MacIntyre: Edge of Existence, Five

by | May 29, 2007 | All, Reviews

Did we like it?

A programme in which Donal MacIntyre provided another glimpse into his profoundly uninteresting character through a largely pointless escapade to allow the Insect Tribe of Papua New Guinea to have the privilege of meeting him.

What was good about it?

• The sub-title (which had to pay generous homage to ‘MacIntyre’) was ‘edge of existence’ and this is pretty much where Donal’s career has been for the past couple of years.

• There were elements of the Insect Tribe’s life that were undeniably fascinating, but Donal stomped so clumsily over them that rather than be enlightened to a fast-disappearing way of life, we were treated to a crass celluloid interpretation of Mr Bean Goes Native.

• While crocodile hunting, Donal repeated Natalie Appleton’s hilarious terror at touching a tree. Talking to the camera, Donal suddenly jerked his head to the right, wailing, “Woah!” before glancing fearfully at his supposed reptilian assailant, “It’s a reed!”

What was bad about it?

• The desperate efforts to convince everyone that he, Donal MacIntyre, had travelled to the very fringes of human existence (“The preconception is of cannibals and a stone-age tribe”) were soon blown out of the water by the names of the tribes people – Emma, James, Christina and Alfonse.

• This was risibly confirmed when Donal informed us that when the tribe went to hunt for wild boar that his “fellow hunters are dressed in traditional style to honour their spirits”. We’re not sure just how long these traditions have existed for, but given that one tribesman donned a pair of knee-length surf shorts we guessing that the origins of this particular tradition aren’t lost in the depths of antiquity.

• The hunt also highlighted the fact that the programme was all about Donal and less about the Insect Tribe. Rather than marvel at the wildlife, Donal sought to demonise it. The pigs being hunted were “400 pounds of pure muscle that charges through the forest impaling any victim that gets in its way.” Really? And these giant pigs “charge through the forest” in this whirlwind of belligerence all day long rather than passively grazing until being disturbed by a giant Irishman wielding a spear with all the dexterity of a hammerhead shark teeing off at Wentworth?

• His unwillingness to embrace the culture of the Insect Tribe was also manifested in the crocodile hunt when Donal was too busy telling us about how the beasts can grow to 23 feet in length in “one of the largest crocodile populations on the planet”. If this is one of the largest then crocodiles are in greater peril than we thought from extinction as even “the best crocodile hunters in the world” could only catch a tiddler and a crocodile they would reject from I’m A Celebrity for not being fierce enough. Two captures that made his earlier exaggeration that this “creature could rip you to shreds in seconds” even more absurd.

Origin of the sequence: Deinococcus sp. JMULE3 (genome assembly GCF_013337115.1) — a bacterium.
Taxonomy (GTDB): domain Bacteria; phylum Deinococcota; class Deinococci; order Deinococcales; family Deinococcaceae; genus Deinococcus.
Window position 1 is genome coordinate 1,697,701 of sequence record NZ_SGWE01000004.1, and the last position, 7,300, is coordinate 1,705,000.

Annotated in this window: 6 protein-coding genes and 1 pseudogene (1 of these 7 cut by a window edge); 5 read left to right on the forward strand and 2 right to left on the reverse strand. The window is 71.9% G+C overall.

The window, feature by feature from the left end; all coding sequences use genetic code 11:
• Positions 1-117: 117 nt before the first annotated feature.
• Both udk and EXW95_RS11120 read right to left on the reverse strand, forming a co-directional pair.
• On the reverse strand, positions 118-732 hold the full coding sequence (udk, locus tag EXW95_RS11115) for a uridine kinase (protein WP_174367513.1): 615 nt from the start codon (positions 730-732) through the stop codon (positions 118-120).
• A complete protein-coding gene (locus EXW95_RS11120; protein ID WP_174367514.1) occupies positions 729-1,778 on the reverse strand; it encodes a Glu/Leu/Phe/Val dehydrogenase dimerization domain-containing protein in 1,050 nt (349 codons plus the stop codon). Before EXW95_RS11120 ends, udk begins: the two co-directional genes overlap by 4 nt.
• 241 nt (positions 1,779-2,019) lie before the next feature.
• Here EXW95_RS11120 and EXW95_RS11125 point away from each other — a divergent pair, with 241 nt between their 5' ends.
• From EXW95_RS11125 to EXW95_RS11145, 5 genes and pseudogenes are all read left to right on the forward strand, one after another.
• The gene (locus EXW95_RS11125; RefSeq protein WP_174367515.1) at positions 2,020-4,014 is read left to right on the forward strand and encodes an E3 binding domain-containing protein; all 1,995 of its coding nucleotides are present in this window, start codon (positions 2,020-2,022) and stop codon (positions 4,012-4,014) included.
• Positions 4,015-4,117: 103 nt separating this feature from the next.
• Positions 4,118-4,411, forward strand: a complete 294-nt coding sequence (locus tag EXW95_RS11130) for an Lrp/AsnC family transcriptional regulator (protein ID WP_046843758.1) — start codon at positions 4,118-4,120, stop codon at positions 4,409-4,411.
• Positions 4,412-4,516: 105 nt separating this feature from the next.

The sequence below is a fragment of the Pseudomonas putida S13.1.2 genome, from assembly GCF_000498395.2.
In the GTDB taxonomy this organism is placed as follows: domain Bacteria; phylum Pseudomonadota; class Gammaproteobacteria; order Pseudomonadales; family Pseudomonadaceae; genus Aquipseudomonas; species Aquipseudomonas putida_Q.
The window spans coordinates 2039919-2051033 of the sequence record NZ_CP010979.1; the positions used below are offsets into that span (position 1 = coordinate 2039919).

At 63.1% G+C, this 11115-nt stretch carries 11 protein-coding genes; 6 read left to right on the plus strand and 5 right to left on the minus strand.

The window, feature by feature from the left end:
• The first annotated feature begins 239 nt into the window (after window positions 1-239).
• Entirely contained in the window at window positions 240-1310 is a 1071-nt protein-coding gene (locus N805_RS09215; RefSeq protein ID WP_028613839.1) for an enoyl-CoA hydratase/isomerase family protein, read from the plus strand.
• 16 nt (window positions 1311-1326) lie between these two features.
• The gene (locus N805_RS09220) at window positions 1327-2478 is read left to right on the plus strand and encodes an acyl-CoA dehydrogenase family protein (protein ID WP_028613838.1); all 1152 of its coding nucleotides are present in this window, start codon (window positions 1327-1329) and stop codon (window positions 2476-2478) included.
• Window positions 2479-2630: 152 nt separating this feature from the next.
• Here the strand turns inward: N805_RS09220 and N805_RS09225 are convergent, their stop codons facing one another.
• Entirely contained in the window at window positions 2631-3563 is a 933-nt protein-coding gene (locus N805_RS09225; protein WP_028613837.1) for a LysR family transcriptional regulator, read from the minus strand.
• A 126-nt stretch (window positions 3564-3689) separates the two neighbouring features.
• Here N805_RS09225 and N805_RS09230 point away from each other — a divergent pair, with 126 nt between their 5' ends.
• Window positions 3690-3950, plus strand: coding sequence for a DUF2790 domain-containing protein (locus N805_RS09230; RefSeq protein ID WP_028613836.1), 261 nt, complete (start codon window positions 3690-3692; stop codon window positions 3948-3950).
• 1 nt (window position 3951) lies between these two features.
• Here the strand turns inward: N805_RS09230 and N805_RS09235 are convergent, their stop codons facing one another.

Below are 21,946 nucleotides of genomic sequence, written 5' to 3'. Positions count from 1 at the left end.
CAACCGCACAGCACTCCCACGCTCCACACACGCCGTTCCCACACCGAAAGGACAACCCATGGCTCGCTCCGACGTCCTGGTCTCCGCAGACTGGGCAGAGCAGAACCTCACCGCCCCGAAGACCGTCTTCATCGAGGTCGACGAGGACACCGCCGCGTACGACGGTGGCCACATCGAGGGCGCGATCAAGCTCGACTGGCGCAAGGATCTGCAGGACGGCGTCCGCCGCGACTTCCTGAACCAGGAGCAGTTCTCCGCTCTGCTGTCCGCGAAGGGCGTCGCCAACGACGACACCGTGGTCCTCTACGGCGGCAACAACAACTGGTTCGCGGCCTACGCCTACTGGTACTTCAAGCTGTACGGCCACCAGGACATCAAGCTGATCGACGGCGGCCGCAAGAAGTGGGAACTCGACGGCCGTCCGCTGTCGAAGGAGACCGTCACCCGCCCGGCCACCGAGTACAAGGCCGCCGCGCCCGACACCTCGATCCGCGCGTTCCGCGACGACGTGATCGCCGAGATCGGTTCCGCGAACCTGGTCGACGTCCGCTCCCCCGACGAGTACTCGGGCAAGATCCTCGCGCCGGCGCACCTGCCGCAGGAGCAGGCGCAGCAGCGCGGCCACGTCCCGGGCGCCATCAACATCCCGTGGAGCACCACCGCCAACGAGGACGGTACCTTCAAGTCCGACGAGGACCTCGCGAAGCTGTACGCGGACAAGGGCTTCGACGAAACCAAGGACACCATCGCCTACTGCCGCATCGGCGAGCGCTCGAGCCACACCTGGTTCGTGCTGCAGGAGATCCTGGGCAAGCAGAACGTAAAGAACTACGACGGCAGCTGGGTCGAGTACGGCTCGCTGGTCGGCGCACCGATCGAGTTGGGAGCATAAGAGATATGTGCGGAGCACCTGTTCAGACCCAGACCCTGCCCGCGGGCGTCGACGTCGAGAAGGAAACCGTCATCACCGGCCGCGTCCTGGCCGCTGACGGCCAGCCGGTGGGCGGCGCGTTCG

• The crocodile hunt had already become a farce after Donal tried to present it as a crucial element of Insect Tribe life that remains untainted by civilisation, until he revealed that the skins of the crocodiles “fetch high prices from the fashion market”. So rather than being an enraptured curator of a disappearing way of tribal life, he was an accessory to the creation of the latest Dolce & Gabbana spring/summer collection.

• Further evidence that Donal was not at the ‘edge of existence’ but among a group of people whose long-established way of living had been corrupted beyond repair (possibly by the frequent visits of inquisitive film crews), was provided when he expressed his terror during the crocodile hunt to the laidback Alfonse. “No worries, mate,” came the reply, as if Donal was seeking reassurance after he’d just put a half-cooked sausage in his mouth at an Adelaide barbecue.

• The saddest part was when Donal seemed pleased that the Insect Tribe had forsaken their previous habits of headhunting and warring with neighbouring tribes. While neither is a particularly pleasant pursuit, each at least offered a glimmer of identity, of a hope that their way of life could continue. Instead the tribesmen now play their own version of Bullseye with bows and arrows dressed in cheap facsimiles of civilised clothes such as T-shirts and sports shorts. Of course, noble Donal took the only action he could possibly muster to ensure that the Insect Tribe remains as independent from ‘civilisation’ as he can – he invited them to London.

Luke Knowles

Luke Knowles


Editor of the website and host of the podcast. A general TV obsessive. I've been running the site since 2008 and you can usually find me in front of the TV. My Favourite show of all time is Breaking Bad with Cracker coming a close second. I feel so passionately that television can change the world and I'm doing my little bit by running this site. You're Welcome!


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